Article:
Day 86: I love Trees!

 tree-of-wisdom-2.jpg

Yes, thinking about Brecht and trees made me realize how much I like trees and how much I miss the forest I practically grew up in (during playtime, I mean, not because we are tree-dwelling people). Sadly, it does seem like the tree of wisdom has been turned into four IKEA bunk-beds of the Gutvik line (apparently happened sometime in 2000).

But thinking of the tree of wisdom also made me think about the Bodhi Tree, the Bodhisattva, or Chenrezig, of whom the Dalai Lama is supposed to be the current manifestation. The Dalai Lama is currently in Chicago and has already given a talk to a sold-out crowd this morning. He will be giving a talk to the masses in Millenium Park (Pritzker Auditorium) later today (from 1 to 4 I believe). Even though there are tickets available for auditorium seats I will be happy to just listen to him sitting on the grass for free (next to a tree, maybe). This also made me think of Kim Stanley Robinson’s latest trilogy again, which as a strong affinity with Tibetan Buddhism. One recurring assertion in these novels is that an excess of reason is also to be considered a form of insanity, which, at least in my Western frame of reference, seems to make more sense to me as a description for Fordist capitalism. But, hey, who am I to question a Lama (not the animal–I do like llamas a lot, though–they tend to have this facial expression of perpetual wonderment mixed with defiance [kinda like Billy Idol]–very sympathetic [in an animal, that is]). So my plan for today: write some more and then go listen to the Dalai Lama and maybe try to ask him what he thinks about my dissertation (I am still lacking a fifth member of my dissertation committee and cannot really decide who to select).

‘Dick Cheney for the Day’: well, you know that one by now.

‘Marcuse for the Day’ (an important assertion regarding the logic of dialectical materialism):

There can be no such thing as a total abolition of alienation. Dialectical materialism recognizes the inexorable struggle of man with nature confronting the human subject and limiting its freedom no matter in what form of society. It is not the question of abolishing alienation altogether but abolishing what I might call surplus alienation, namely the alienation exacted by the existing society in the interest of maintaining and enlarging the status quo.

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4 Comments

  1. I have a book for you to read, if you would be interested. It obviously doesn’t have to be now, but whenever/ifever you get around to it. You still have a mailbox at school?

    Why am I checking my blog at 10:30 on a Sunday morning?

  2. Sure–maybe sometime this summer. What book is it? Yes, I still have my mailbox at school–that might be a good way to go. Checking your blog at 10:30 on Sunday morning–seems you are another one of those weird people who love to read and write. Crazy folk!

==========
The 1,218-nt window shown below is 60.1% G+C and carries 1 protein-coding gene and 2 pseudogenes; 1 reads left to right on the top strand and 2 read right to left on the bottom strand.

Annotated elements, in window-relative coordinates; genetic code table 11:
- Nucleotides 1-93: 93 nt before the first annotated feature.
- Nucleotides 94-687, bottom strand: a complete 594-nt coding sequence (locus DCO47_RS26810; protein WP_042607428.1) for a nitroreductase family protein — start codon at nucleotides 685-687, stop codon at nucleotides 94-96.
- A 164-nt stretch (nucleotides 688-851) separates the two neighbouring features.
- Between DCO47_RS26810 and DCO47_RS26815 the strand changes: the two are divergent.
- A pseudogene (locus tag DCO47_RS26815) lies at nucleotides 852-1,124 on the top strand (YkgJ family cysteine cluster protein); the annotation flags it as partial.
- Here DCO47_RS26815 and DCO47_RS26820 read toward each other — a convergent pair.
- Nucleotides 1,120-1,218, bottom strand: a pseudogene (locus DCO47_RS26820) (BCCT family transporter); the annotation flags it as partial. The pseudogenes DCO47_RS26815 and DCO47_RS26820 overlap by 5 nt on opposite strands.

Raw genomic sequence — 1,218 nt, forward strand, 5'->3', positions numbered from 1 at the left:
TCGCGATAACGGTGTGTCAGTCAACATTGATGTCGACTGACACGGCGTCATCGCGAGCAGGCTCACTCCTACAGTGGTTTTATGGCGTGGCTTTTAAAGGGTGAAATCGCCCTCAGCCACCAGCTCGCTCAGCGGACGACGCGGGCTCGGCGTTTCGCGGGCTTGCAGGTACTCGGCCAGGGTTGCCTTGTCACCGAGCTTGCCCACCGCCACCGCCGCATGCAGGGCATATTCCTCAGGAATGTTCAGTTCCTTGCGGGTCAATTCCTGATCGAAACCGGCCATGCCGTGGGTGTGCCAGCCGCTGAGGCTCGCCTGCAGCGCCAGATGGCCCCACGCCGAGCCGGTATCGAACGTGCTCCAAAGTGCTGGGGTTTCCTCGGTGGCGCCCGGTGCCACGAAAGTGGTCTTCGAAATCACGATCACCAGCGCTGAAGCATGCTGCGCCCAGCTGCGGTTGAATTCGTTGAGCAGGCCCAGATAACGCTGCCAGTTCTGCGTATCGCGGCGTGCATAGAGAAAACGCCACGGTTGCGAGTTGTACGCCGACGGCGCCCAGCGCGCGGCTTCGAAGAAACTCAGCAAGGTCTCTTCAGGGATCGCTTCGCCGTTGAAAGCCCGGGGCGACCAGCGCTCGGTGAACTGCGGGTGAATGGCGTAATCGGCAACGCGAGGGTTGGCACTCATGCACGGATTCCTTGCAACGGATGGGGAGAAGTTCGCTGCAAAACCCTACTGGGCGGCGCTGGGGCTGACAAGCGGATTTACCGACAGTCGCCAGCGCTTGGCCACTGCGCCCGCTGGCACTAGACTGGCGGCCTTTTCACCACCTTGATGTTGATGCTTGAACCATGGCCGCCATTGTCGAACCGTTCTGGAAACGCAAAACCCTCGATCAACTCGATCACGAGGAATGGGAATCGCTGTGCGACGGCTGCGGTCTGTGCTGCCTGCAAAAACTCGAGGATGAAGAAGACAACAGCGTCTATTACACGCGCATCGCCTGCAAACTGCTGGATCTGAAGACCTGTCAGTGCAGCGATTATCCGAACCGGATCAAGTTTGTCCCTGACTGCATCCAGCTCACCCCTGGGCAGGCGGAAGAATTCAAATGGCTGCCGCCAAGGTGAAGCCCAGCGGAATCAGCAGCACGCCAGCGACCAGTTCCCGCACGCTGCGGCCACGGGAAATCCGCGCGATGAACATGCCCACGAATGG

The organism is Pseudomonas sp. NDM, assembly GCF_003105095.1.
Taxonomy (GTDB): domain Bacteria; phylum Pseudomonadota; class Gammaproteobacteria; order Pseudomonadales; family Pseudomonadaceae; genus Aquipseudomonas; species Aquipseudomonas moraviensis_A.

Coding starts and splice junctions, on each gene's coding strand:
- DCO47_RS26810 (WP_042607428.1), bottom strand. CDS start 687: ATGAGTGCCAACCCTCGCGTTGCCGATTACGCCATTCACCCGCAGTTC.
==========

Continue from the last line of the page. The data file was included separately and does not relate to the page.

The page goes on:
On a different note: the whole Dalai Lama business did not really work out.Crap! I thought the grass-seats would be free, but no: you needed not only a ticket to get into the park, but you had to walk through metal detectors, had to check cameras outside, leave drinks behind etc. Not sure if they were protecting the Dalai Lama from terrorists, or a possible Richard Gere kissing-attack, which, as we have seen in the recent past, can have devastating consequences (but then again those two strangely enough seem to be good friends).

  3. The title! That could be helpful. “The First and Last Freedom” by Jiddu Krishnamurti. I think I mentioned something about it last semester. Feel free to buy your own copy, or I could just pass you mine. I just wanted to add that Krishnamurti wasn’t a guru or anything of the sort. Just a very keen observer of the human mind, with tremendous insights.

    Seems to me like you’re one of those crazy folk too. But I would like to think that checking my blog on a Sunday morning has more to do with me being a heathen and not going to church. But I do believe in trees! Amongst other tangible things.

    Sucks about the Lama, man. Looks like you’re just too poor to be enlightened!

  4. Ha, ha–no kidding! Seems like enlightenment is quite pricy these days. Might explain the large number of republican voters.
    No worries about being a heathen–doing some thinking and writing compared to being indoctrinated is certainly time spent a lot better. Just make sure you remember the lingo when you try to run for president. 🙂


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